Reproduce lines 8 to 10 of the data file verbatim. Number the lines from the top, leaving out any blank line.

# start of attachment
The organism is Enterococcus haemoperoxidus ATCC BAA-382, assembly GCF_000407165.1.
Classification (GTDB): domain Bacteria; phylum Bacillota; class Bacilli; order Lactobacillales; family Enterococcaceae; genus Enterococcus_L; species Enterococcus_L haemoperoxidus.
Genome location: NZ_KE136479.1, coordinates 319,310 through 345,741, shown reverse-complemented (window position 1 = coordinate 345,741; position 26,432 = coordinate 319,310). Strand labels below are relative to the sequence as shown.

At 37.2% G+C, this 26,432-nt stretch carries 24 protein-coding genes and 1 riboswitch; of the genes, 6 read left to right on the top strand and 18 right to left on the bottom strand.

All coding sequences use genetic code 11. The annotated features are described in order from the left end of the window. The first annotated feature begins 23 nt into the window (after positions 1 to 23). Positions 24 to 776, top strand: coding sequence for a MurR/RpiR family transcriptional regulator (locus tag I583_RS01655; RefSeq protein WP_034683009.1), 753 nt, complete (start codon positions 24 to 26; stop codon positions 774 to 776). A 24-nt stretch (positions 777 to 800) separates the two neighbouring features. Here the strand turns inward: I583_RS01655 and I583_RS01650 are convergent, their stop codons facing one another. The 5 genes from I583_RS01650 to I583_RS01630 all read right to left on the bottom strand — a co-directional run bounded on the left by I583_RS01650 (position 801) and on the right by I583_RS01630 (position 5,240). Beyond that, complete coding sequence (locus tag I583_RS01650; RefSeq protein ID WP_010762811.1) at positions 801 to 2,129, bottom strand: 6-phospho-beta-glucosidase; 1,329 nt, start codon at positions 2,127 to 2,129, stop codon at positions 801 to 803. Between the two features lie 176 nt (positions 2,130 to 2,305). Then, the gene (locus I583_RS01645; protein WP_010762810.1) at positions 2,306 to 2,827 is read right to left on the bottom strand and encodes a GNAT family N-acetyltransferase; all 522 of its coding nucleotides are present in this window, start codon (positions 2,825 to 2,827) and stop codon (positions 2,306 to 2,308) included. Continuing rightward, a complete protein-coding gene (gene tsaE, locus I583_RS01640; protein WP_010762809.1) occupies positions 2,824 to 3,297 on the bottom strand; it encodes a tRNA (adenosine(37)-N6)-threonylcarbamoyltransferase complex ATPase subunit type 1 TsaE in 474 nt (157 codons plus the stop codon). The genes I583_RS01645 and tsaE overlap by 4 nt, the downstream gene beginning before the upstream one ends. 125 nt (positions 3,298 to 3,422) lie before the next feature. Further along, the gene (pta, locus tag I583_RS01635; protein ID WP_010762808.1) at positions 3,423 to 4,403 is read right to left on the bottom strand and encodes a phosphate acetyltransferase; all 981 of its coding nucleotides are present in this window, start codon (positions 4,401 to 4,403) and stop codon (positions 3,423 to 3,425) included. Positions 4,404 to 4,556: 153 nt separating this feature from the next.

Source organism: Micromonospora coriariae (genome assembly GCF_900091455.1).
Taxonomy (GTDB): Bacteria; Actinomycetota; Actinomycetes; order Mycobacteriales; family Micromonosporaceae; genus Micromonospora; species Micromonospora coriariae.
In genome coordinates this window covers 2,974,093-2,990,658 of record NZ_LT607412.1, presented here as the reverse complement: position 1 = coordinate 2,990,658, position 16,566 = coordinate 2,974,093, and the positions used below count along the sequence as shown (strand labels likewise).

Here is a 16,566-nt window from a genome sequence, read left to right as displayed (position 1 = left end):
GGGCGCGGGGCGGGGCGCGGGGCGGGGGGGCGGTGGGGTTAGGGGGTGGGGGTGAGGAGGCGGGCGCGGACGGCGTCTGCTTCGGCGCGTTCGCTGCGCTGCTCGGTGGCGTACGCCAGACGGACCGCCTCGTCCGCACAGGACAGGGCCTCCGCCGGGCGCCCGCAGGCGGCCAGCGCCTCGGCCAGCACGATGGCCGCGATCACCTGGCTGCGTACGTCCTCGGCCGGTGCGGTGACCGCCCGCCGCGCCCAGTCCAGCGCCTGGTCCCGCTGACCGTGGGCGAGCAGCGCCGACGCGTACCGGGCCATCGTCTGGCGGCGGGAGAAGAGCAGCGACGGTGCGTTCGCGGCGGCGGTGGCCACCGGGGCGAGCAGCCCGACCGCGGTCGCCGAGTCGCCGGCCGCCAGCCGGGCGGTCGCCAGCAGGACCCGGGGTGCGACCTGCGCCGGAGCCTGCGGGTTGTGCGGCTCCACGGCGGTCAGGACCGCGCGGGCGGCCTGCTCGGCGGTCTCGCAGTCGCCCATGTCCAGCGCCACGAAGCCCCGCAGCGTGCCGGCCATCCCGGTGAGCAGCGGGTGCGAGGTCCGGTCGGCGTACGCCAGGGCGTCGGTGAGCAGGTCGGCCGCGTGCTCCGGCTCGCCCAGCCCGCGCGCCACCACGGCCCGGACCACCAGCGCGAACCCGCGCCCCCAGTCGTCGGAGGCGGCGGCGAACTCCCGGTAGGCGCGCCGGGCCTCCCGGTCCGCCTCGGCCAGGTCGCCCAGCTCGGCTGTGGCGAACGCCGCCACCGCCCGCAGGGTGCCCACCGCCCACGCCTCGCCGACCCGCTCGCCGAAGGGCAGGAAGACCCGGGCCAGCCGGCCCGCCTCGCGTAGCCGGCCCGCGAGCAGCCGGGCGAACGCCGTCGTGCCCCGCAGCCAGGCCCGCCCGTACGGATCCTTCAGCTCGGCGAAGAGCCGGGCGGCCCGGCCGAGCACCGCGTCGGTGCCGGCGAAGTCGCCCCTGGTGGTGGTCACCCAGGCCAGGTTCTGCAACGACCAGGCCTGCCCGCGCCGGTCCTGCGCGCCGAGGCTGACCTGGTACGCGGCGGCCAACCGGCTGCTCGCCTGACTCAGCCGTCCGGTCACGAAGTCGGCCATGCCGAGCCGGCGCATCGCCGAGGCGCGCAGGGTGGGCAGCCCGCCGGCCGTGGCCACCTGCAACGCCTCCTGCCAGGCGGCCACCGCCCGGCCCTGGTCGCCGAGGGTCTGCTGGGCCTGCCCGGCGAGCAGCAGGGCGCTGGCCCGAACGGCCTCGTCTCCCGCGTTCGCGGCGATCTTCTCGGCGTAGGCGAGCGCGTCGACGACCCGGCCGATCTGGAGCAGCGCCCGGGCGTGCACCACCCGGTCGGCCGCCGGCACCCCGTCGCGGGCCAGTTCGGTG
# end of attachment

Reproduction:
In genome coordinates this window covers 2,974,093-2,990,658 of record NZ_LT607412.1, presented here as the reverse complement: position 1 = coordinate 2,990,658, position 16,566 = coordinate 2,974,093, and the positions used below count along the sequence as shown (strand labels likewise).

Here is a 16,566-nt window from a genome sequence, read left to right as displayed (position 1 = left end):
GGGCGCGGGGCGGGGCGCGGGGCGGGGGGGCGGTGGGGTTAGGGGGTGGGGGTGAGGAGGCGGGCGCGGACGGCGTCTGCTTCGGCGCGTTCGCTGCGCTGCTCGGTGGCGTACGCCAGACGGACCGCCTCGTCCGCACAGGACAGGGCCTCCGCCGGGCGCCCGCAGGCGGCCAGCGCCTCGGCCAGCACGATGGCCGCGATCACCTGGCTGCGTACGTCCTCGGCCGGTGCGGTGACCGCCCGCCGCGCCCAGTCCAGCGCCTGGTCCCGCTGACCGTGGGCGAGCAGCGCCGACGCGTACCGGGCCATCGTCTGGCGGCGGGAGAAGAGCAGCGACGGTGCGTTCGCGGCGGCGGTGGCCACCGGGGCGAGCAGCCCGACCGCGGTCGCCGAGTCGCCGGCCGCCAGCCGGGCGGTCGCCAGCAGGACCCGGGGTGCGACCTGCGCCGGAGCCTGCGGGTTGTGCGGCTCCACGGCGGTCAGGACCGCGCGGGCGGCCTGCTCGGCGGTCTCGCAGTCGCCCATGTCCAGCGCCACGAAGCCCCGCAGCGTGCCGGCCATCCCGGTGAGCAGCGGGTGCGAGGTCCGGTCGGCGTACGCCAGGGCGTCGGTGAGCAGGTCGGCCGCGTGCTCCGGCTCGCCCAGCCCGCGCGCCACCACGGCCCGGACCACCAGCGCGAACCCGCGCCCCCAGTCGTCGGAGGCGGCGGCGAACTCCCGGTAGGCGCGCCGGGCCTCCCGGTCCGCCTCGGCCAGGTCGCCCAGCTCGGCTGTGGCGAACGCCGCCACCGCCCGCAGGGTGCCCACCGCCCACGCCTCGCCGACCCGCTCGCCGAAGGGCAGGAAGACCCGGGCCAGCCGGCCCGCCTCGCGTAGCCGGCCCGCGAGCAGCCGGGCGAACGCCGTCGTGCCCCGCAGCCAGGCCCGCCCGTACGGATCCTTCAGCTCGGCGAAGAGCCGGGCGGCCCGGCCGAGCACCGCGTCGGTGCCGGCGAAGTCGCCCCTGGTGGTGGTCACCCAGGCCAGGTTCTGCAACGACCAGGCCTGCCCGCGCCGGTCCTGCGCGCCGAGGCTGACCTGGTACGCGGCGGCCAACCGGCTGCTCGCCTGACTCAGCCGTCCGGTCACGAAGTCGGCCATGCCGAGCCGGCGCATCGCCGAGGCGCGCAGGGTGGGCAGCCCGCCGGCCGTGGCCACCTGCAACGCCTCCTGCCAGGCGGCCACCGCCCGGCCCTGGTCGCCGAGGGTCTGCTGGGCCTGCCCGGCGAGCAGCAGGGCGCTGGCCCGAACGGCCTCGTCTCCCGCGTTCGCGGCGATCTTCTCGGCGTAGGCGAGCGCGTCGACGACCCGGCCGATCTGGAGCAGCGCCCGGGCGTGCACCACCCGGTCGGCCGCCGGCACCCCGTCGCGGGCCAGTTCGGTG